## 1 Introduction

It is well known that asset returns probability distributions in general feature both skewness and excess kurtosis. Investor preferences of these higher moments are attracting increasing attention by portfolio choice researchers and the financial industry, often arriving at more complex utility functions than traditionally assumed. In full-scale optimization^{1} empirical return distributions are used in their entirety, and the choice of utility function is completely flexible. In this paper we assess the performance of FSO using a wide range of utility function specifications applied to equity indices. We show that when utility functions include loss aversion or prospect theory, even assets with only small deviations from normality are better selected in an FSO framework than with the traditional mean–variance (MV) approach.

The strength of FSO is that no analytical solution to the portfolio choice problem is pursued. This allows the distributional properties of returns to be left non-parameterized and the utility function to be specified to reflect investor preferences uncompromised by mathematical convenience. The absence of simplifying assumptions, yielding theoretical appeal, comes at the cost of computational burden, however. As the optimization problem is not convex, a grid search or a global search algorithm has to be used to find the utility-maximizing portfolio.

Cremers *et al.* (2005) show in a hedge fund selection problem that the performance of FSO (in terms of utility) is substantially better than Markowitz's (1952, 1959) MV approach when investor preferences are modeled to include loss aversion or prospect theory (based on Kahnemann and Tversky, 1979). The results are confirmed in an out-of-sample application by Adler and Kritzman (2007). Several other portfolio choice papers resembling FSO but not using the term have appeared lately. Statistical properties of the estimator have been explored by Gourieroux and Monfort (2005). Scenario-based approaches (using hypothesized outcomes with probabilities attached instead of empirical return distributions) have been dealt with by Grinold (1999) and Sharpe (2007). Higher moments properties of utility-maximizing portfolios have been investigated by Maringer (2008), who also proposes heuristic optimization methods to deal with the computational burden of the optimization problem.

The idea of utility maximization as a methodology for portfolio optimization problems, based on the utility theory founded by Von Neumann and Morgenstern (1947), can be traced back at least to Tobin (1958), and also appears in several assessments of the MV approach (e.g. Levy and Markowitz, 1979; Markowitz, 1987). As the latter studies showed that the performance difference between MV portfolios and utility-maximizing portfolios (using power utility) was negligible, the less burdensome MV approach became the model of choice in the financial industry, and the benchmark in academia.^{2}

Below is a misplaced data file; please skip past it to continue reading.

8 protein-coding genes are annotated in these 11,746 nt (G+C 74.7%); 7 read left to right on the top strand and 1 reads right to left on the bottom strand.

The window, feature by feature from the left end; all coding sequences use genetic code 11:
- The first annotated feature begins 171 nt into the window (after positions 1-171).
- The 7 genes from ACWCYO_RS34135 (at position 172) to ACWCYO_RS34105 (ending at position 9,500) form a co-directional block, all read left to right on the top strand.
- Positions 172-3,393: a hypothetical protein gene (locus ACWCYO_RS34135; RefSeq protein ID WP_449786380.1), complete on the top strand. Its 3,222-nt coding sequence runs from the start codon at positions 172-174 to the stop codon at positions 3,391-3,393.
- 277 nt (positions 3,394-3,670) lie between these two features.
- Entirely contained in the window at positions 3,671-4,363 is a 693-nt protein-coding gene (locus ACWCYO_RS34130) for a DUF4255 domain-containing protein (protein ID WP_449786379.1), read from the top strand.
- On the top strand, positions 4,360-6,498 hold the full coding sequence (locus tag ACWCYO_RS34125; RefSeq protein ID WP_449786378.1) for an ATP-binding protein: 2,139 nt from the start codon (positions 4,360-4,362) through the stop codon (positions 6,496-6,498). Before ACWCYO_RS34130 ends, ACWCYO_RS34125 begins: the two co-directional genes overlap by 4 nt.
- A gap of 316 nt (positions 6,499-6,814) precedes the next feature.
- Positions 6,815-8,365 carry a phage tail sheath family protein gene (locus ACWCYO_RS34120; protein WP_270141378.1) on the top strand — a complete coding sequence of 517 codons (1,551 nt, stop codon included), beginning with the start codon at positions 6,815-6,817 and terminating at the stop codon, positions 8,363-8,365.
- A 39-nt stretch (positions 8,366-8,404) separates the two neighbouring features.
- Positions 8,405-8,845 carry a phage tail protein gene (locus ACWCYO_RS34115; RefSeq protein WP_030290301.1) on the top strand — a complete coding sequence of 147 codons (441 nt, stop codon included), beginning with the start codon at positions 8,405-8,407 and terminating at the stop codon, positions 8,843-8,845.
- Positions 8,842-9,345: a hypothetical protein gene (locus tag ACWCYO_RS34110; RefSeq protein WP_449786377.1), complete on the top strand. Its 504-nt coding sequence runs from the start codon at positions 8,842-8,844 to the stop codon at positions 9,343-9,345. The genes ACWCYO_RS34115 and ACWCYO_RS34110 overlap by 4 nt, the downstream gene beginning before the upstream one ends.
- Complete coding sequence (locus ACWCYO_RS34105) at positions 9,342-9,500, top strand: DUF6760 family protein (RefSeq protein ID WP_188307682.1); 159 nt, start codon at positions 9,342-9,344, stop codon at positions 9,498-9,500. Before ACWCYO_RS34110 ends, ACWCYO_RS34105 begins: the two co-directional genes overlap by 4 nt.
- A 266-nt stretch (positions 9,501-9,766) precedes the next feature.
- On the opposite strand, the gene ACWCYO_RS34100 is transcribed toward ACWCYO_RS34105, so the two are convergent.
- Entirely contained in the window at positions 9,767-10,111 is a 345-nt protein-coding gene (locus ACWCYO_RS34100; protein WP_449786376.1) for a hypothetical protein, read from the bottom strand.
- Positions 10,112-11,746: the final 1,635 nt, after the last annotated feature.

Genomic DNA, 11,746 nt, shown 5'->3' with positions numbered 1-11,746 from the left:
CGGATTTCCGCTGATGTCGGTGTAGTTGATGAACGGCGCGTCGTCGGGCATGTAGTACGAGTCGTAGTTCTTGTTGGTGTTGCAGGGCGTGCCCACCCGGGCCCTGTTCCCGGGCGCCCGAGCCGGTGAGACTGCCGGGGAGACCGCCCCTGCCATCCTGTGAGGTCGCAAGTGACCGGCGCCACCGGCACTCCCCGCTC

The relevance of higher moments for investment decisions was pointed out by Levy (1969) and Samuelson (1970), and in realistic portfolio management situations, investors often express preferences that imply more complex utility functions than power or quadratic utility (Litterman, 2003, Ch. 2; Meucci, 2005, Ch. 5). It is when implementing such preferences (loss aversion and prospect theory) that the FSO has been proven superior to MV (Cremers *et al.*, 2005; Adler and Kritzman, 2007). In these assessments, however, assets with extremely non-normal returns (hedge funds) have been used, and the results have only been shown to hold for a few examples of utility function specifications. Our assessment of FSO features a selection of equity indices with returns much closer to a normal distribution (in general still non-normal though) and a much broader spectrum of utility function specifications. Finding that FSO performance is substantially better than MV when complex investor preferences (in particular prospect theory) hold, our results indicate that the earlier studies are robust with respect to utility function specification, as well as to other asset classes (equity indices).

This paper is organized as follows. Section 2 discusses the portfolio choice problem and the characteristics of investors' preferences. Section 3 presents data, utility functions and methodology used in our assessment of FSO. The results are presented and analyzed in Section 4, and Section 5 concludes.